The PC Thug: In The 90’s, “Darkwing Duck” is the Superhero We Needed

PCThug-logoThe nineties were a peculiar time. The comic book industry was coming out of the huge success of Alan Moore’s “Watchmen,” and Frank Miller’s “The Dark Knight Returns,” while a bunch of young artists formed Image Comics and gave us a slew of new superheroes and avengers, all of whom were dark, bloody, brooding, and hairy. All the clean cut awe of Superman and Captain America went out of style giving way to a decade of muscle bound heroes with pouches, giant guns, massive swords, and a lot of angst that came with their back story. Even a very nineties hero like Spawn was made even more nineties being transformed in to a gun toting bad ass in his own movie. For a decade where superheroes were all doom and gloom, Disney seemed to play off of that trend by offering up a goofy satire called “Darkwing Duck.”

Twenty five years ago, “Darkwing Duck” premiered on television and had a good time not only playing up the dark superhero tropes, but lampooning it as best as possible. “Darkwing Duck” was the duck version of “The Shadow” basically who, by day, was a single father named Drake Mallard. By night, he’s a dark, theatrical, and self serious superhero who begins every crime foil with his mantra of “I Am the Terror that Flaps in the Night…!” What was to be a play on James Bond eventually became a satire of superhero tropes with “Darkwing Duck” celebrating the golden age of superheroes and comics, as well as pulp heroes like “The Shadow.” Though the continuity was very loose, “Darkwing Duck” was a part of Disney’s obsession with ducks and mice that took them from “Duck Tales” to “Darkwing Duck” and right in to “Mighty Ducks.”

The writers of “Darkwing Duck” were well ahead of their time with the narrative, as their series featured a look in to the life of a single dad who raised an adopted daughter. Though he brought her up in a traditional suburban background, alongside neighbors of the typical nuclear household, Drake was an unconventional parent. What’s more, Gosling, his daughter, was an unconventional child whose spunk and sass made her not only Drake’s daughter, but Darkwing Duck’s recurring sidekick and straight man. Almost always, Gosling was pulled in to Darkwing’s adventures, and he always had to bring her along or save her from whatever devious foe he faced that week. The series had the advantage of voice work from the legendary Jim Cummings and the late great Christine Cavanaugh, both of whom gave spirited turns as the lovable father and daughter thrust together by fate and circumstances.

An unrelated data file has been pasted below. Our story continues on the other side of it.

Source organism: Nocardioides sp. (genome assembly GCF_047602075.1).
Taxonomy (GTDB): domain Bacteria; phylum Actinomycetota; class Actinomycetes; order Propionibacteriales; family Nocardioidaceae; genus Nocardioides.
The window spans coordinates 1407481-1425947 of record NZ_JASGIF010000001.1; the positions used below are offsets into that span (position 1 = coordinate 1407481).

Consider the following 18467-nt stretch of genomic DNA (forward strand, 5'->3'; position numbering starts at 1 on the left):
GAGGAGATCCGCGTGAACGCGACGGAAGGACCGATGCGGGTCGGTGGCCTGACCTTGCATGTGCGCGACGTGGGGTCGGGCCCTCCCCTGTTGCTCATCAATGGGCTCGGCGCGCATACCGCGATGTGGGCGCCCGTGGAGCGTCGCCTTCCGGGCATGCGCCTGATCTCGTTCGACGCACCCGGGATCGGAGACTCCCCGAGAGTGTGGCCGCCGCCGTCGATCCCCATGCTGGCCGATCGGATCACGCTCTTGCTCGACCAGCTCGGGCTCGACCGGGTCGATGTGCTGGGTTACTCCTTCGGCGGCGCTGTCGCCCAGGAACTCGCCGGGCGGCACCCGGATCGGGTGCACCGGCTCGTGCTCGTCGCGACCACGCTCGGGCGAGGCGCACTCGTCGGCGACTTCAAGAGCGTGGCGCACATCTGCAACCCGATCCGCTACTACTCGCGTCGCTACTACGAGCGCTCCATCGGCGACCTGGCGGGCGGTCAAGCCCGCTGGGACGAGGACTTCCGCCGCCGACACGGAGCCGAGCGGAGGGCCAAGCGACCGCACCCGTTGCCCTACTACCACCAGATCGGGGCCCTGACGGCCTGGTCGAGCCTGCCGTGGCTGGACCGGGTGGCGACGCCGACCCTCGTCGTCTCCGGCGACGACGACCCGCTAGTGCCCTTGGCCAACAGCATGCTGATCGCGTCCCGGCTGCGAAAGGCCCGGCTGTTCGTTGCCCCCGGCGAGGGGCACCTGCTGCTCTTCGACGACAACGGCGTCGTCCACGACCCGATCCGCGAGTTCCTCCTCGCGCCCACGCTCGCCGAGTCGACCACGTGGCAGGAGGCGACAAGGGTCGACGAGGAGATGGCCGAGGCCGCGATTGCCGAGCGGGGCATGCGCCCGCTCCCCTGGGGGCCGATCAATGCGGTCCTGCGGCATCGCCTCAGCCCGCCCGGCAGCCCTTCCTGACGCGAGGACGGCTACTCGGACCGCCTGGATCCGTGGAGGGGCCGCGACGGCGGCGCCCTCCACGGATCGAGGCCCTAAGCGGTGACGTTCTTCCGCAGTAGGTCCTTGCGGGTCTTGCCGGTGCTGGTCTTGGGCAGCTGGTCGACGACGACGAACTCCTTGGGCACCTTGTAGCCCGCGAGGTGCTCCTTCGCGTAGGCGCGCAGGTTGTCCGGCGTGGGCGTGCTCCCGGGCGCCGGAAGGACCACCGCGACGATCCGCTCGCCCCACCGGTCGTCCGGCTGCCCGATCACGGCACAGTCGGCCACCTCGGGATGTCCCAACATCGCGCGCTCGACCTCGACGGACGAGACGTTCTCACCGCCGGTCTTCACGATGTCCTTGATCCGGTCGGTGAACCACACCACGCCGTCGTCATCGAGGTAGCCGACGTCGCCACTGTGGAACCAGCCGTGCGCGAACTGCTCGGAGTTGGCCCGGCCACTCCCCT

darkwing-duck“Darkwing Duck” is often linked to “Ducktales” by fans of both series, but the creators insist the latter is from an alternate universe, much in the way “Talespin” works in another universe from “The Jungle Book.”* That doesn’t stop the show from featuring two of the most likable supporting players from the aforementioned series: Launchpad McQuack and Gizmoduck. The most striking redo was Launchpad McQuack who became the kato to Darkwing’s Green Hornet. He manned Darkwing’s jet and often aided him in his quests, serving as a much more competent aide than we originally saw in “Ducktales.” Launchpad McQuack has always been one of the most underrated animated heroes of all time, and here he’s just as charming and funny, and given a larger platform and bigger screen time than “Ducktales,” which was more concerned with spotlighting the child heroes.

“Darkwing Duck” was only one in many animated shows that didn’t talk down to its audience and offered up some fun action and comedy with references that would appeal to broader audiences. There’s even one entire episode that serves as an homage to “Twin Peaks.” and “Invasion of the Body Snatchers” all wrapped in one fun package. “Darkwing Duck” along with its colorful title hero brought with it a ton of fun super villains and rogues that made Darkwing’s life interesting. There was even a bizarre Darkwing called Nega-Duck, who was the evil equivalent of Darkwing. The show was also never afraid to get meta, as one episode sees Darkwing warped in to an alternate universe filled with humans where “Darkwing Duck” is a fictional series and popular toy line. Teamed with “Chip ‘n Dale: Rescue Rangers,” “TaleSpin,” and “DuckTales” weekday afternoons were something of an event as Disney often offered up some bang up entertainment for kids before the Warner takeover in 1995.

It’s not a surprise that “Darkwing Duck” is a series that continues to be in demand by nineties kids alike, since the character and his universe is so colorful and fun while also tapping the nostalgia sweet spot so many of us nineties kids love. It’s also a testament to the quality of Disney programming that the series still holds up to this day and is still consistently funny, charming and exciting. Jim Cummings has such a distinctive and memorable voice, but still makes Darkwing Duck one of his most unique heroes whose thirst to thwart evil often compensated for his over the top theatrics and melodramatic manta. In a decade filled with doom and gloom superheroes and comic books that were not only the norm, but were celebrated, “Darkwing Duck” is still such a great antidote.

* Many fans are currently disputing these claims.